Changes to petrol over the summer
04 August 2021
/ Motasoft Administrator
This summer, motorists across the country will start to see the standard (95 octane, often branded as ‘unleaded’) petrol grade in the UK become E10.
E10 petrol contains up to 10% ethanol, current petrol contains up to 5% ethanol (referred to as E5). E5 will continue to be available in some forecourts in super grade (97+ octane).
A campaign to tell motorists about the changes and the environmental benefits launched this month.
We’re sharing this information with you because a small number of vehicles (around 5%) will not be able use the E10 fuel. Petrol vehicles not compatible with E10 will need to keep using E5 petrol, which will remain available in the ‘super’ grade of petrol (97+ octane).
Motorists can check online
We know that MOT garages are a trusted source of information for motorists. Which means some of your customers may come to you for advice or guidance if they hear about the E10 fuel changes.
The Department for Transport has introduced an online GOV.UK E10 vehicle compatibility checker which motorists can use to find out if their car, motorcycle or moped can use E10 fuel.
Please share this with any customers who want to find out whether their vehicle is compatible.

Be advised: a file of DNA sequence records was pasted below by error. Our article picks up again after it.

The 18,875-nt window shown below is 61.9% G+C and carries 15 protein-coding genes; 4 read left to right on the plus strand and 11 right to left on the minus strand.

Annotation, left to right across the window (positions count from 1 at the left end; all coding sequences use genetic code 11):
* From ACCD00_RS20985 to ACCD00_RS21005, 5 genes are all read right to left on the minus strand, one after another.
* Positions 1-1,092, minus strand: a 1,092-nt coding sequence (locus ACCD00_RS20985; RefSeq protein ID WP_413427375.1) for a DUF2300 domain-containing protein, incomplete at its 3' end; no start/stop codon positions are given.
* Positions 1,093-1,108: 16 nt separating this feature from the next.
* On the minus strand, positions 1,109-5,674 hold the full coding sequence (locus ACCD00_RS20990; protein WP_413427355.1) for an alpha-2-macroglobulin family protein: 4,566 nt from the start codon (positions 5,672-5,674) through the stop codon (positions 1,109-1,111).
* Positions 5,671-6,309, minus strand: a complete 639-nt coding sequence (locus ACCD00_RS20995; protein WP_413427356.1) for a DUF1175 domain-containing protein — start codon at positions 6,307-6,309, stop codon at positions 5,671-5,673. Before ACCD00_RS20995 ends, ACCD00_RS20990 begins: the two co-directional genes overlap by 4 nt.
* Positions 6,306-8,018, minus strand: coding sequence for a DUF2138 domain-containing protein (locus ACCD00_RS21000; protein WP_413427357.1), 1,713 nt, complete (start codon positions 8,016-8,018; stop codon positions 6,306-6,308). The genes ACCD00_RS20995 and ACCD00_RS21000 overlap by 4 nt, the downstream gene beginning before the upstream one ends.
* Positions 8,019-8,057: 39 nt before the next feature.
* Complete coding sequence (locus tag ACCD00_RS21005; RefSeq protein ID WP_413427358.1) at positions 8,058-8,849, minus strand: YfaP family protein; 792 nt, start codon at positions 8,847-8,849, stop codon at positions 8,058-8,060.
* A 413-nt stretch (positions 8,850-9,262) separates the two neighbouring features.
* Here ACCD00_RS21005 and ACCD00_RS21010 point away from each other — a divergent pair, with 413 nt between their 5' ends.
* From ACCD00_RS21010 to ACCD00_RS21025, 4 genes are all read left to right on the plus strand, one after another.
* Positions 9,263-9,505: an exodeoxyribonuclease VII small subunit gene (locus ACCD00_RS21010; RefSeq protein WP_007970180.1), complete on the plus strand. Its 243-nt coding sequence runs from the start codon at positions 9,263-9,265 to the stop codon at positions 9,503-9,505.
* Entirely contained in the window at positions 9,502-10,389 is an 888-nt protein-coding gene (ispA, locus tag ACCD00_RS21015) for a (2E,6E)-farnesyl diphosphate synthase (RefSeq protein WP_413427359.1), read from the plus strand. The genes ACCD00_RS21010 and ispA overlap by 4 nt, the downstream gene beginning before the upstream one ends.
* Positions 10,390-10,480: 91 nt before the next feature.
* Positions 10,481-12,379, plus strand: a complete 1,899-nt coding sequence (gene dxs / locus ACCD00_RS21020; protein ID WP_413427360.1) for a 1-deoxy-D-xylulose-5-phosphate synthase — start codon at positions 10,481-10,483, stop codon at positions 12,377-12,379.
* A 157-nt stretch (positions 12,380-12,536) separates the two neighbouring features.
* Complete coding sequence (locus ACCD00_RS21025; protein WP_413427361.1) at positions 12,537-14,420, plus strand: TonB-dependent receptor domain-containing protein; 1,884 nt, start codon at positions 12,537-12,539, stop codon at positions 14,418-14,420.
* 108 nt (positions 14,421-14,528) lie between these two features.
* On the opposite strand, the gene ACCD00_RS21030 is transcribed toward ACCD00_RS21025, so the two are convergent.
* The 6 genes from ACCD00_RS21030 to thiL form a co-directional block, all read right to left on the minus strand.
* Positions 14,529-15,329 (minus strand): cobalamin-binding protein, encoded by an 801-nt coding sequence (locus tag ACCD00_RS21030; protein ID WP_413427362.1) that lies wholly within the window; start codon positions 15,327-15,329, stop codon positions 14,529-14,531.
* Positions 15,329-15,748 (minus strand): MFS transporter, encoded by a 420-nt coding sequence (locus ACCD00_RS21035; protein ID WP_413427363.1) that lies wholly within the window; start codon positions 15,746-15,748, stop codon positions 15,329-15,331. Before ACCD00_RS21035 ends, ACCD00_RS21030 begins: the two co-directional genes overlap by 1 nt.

DfT has produced a poster on E10 fuel which you can download and display in your garage, if you are able to.
Getting further advice
Some motorists may still be unsure if they can use E10 fuel and will look for further advice. We know that you may not be able to answer all of these queries.
If customers cannot confirm whether their vehicle is compatible, they should check with their car, motorcycle or scooter manufacturer directly. If in doubt, motorists should continue to use E5 available in “super” grade (97+ octane) petrol.
Incorrectly fuelling a vehicle with E10 petrol will not cause immediate harm, but if it is used regularly it could damage engine parts.
Find out more about E10 fuel
E10 is one simple step to help motorists reduce the environmental impact of every journey they take, through reducing carbon emissions.
You can visit the E10 fuel explained guidance on GOV.UK to get more information.